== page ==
On the whole, he considered the borderline between Great Barrington’s citizens as a rather social than racial one.[8]

On the Way to Consciousness – Du Bois’ High School Years

By the time he entered high school, the Reconstruction of the South had begun only some four years earlier. During his time in high school Du Bois also worked as a correspondent for New York newspapers, after he had merely been the distributor of those weeklies in Great Barrington, and turned out to be something of a prodigy in the eyes of the community. Already in his contributions to the papers during his teenage years, an “embryonic distinct voice of the future prophet of African-American advancement and protest” can be detected.[9]

As he reached adolescence he became even more aware of the social boundaries, which he was expected to observe, and also began “to feel the pressure of the ‘veil of color’”.[10] In detail, this notion was generated by a new white student entering his high school in Great Barrington, who was an overly self-centered offending character, most of all towards the young Du Bois.[11] Moreover, he had to learn that some of the white citizens of Great Barrington thought of having brown skin as being a misfortune or even a crime.[12] In addition, another hint on his fragility and isolation was given by a local judge, for example, who had the opinion that “a smart, poor, spirited black boy would be much improved learning a trade under lock and key” and thus contributed to the growing awareness of some terrible helplessness in Du Bois young mind, although it never made him lose his good spirits and hopes. On the contrary, this made him even more determined to force the community to recognize his academic achievements, a community “which [actually] conceived itself as having helped put down a wicked rebellion for the purpose of freeing four million slaves.”[13]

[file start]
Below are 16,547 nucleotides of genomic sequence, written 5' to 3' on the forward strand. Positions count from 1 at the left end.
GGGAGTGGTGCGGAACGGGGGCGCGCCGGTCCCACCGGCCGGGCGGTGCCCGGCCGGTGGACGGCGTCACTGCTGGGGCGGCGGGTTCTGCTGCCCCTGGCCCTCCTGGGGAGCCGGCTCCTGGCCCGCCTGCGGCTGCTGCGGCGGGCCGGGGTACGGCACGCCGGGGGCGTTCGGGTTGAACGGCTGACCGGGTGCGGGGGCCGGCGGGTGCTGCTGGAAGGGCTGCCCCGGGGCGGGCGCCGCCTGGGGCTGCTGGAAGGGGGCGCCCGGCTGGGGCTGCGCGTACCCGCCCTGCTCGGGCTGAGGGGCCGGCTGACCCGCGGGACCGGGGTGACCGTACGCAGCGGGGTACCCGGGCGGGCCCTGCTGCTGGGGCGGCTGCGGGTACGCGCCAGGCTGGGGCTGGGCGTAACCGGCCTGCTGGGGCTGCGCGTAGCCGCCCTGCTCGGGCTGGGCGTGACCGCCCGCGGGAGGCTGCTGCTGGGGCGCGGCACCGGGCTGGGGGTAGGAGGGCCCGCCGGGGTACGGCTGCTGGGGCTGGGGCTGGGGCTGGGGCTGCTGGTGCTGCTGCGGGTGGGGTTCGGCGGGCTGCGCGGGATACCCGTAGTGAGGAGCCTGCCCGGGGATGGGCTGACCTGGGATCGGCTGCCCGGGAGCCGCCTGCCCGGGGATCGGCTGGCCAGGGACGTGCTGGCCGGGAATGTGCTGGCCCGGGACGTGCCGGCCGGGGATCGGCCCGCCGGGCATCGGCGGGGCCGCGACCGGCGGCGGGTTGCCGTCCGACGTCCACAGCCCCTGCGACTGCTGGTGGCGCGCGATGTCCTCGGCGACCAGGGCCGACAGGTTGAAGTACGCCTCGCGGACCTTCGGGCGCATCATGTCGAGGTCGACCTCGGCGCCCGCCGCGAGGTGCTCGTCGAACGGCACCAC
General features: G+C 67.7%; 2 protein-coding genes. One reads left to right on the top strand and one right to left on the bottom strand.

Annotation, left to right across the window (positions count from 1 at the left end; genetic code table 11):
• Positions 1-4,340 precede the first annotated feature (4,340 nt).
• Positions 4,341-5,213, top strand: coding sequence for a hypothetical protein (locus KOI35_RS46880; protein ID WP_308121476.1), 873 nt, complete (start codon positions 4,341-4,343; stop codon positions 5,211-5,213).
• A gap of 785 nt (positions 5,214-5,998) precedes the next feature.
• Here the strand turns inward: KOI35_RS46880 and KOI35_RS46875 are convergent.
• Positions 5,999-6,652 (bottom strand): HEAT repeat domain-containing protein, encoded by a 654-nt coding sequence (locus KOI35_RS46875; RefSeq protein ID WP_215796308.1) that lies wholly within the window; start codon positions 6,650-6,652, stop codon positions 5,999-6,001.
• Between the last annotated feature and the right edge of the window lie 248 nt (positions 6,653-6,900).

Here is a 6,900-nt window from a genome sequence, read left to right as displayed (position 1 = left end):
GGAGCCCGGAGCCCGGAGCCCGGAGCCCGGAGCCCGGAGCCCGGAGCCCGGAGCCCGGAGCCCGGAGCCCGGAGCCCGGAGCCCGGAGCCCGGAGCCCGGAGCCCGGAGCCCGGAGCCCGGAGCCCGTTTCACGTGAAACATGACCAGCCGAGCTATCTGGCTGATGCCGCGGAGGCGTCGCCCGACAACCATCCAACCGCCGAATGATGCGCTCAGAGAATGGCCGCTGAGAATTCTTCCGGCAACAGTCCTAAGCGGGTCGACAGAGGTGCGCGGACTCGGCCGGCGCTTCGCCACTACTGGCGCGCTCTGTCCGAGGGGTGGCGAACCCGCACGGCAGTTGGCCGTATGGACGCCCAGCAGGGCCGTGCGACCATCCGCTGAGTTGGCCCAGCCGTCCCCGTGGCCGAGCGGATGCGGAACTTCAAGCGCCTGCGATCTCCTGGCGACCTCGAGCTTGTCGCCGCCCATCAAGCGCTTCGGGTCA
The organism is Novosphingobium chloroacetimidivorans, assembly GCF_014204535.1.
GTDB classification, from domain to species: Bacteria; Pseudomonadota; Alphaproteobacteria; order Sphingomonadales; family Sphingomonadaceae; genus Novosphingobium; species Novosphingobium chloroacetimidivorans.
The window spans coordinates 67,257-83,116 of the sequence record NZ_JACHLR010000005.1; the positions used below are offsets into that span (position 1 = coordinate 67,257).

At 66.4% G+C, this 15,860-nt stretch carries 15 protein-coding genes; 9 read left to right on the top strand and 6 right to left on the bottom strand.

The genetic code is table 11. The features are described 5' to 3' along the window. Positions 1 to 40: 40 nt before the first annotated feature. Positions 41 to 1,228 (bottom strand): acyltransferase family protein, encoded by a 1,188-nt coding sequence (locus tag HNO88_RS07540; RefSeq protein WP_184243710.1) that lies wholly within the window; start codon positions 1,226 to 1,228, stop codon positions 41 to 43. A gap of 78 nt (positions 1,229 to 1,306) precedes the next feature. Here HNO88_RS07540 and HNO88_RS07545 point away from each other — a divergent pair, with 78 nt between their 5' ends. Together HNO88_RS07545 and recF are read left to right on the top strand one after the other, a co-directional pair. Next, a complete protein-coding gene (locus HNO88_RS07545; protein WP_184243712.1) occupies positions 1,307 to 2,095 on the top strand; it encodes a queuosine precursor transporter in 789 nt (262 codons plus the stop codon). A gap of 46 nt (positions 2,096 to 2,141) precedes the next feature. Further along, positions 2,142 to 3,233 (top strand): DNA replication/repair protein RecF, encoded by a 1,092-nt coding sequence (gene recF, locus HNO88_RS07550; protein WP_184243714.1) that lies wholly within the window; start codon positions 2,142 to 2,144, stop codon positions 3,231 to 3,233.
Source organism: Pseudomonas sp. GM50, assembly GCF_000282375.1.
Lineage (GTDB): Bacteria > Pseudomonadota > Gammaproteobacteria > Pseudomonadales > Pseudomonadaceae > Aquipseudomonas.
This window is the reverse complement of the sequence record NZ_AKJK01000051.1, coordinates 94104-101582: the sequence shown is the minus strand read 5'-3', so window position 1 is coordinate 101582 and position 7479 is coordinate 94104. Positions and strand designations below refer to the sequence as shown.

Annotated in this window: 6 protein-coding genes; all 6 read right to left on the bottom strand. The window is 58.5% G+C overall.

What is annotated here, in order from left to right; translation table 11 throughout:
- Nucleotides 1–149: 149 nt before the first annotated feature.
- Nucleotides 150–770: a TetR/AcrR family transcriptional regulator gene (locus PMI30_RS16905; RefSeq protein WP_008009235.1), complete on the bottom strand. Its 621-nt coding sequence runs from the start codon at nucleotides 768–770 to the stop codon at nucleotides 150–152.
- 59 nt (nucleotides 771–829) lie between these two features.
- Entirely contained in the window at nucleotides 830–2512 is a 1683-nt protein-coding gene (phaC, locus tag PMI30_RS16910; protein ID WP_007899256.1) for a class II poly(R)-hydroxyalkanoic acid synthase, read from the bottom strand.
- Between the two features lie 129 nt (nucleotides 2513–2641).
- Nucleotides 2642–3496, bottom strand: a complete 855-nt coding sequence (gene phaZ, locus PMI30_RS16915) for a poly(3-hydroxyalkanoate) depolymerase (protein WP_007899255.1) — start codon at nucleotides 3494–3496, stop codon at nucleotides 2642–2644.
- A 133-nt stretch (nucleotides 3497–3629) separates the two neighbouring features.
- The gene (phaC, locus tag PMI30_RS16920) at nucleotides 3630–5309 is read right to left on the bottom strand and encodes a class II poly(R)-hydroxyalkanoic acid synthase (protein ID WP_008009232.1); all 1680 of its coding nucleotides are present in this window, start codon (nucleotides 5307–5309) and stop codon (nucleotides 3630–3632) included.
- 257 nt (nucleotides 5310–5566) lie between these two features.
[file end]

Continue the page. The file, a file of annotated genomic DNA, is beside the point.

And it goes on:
[1] Lewis, David L. W.E.B. Du Bois; Biography of a Race. New York: Holt, 1993. page 30 (in the

following: Lewis). And Du Bois, W.E.B. The Autobiography of W.E.B. Du Bois; a Soliloquy on

Viewing My Life from the Last Decade of Its First Century . New York: International Publishers,

1968. page 75 (in the following: Du Bois).

[2] Lewis, page 30.

[3] Du Bois, page 76.

[4] Lewis, page 33.

[5] Ibid.

[6] Du Bois, page 75.

[7] Ibid.

[8] Kerschgens, Edda: Das gespaltene Ich: 100 Jahre afroamerikanischer Autobiographie.

Freiburg (Breisgau): Univ., Diss., 1979., page 204 (in the following: Kerschgens).

[9] Lewis, page 39.

[10] Ibid., page 34.

[11] Ibid.

[12] Ibid.

[13] Du Bois, page 100.

Excerpt out of 18 pages


The Emergence of the Race Issue in W.E.B. Du Bois' Life
University of Leipzig  (Institut für Amerikanistik)
American Higher Education
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Emergence, Race, Issue, Bois, Life, American, Higher, Education
Quote paper
Matthias Groß (Author), 2004, The Emergence of the Race Issue in W.E.B. Du Bois' Life, Munich, GRIN Verlag,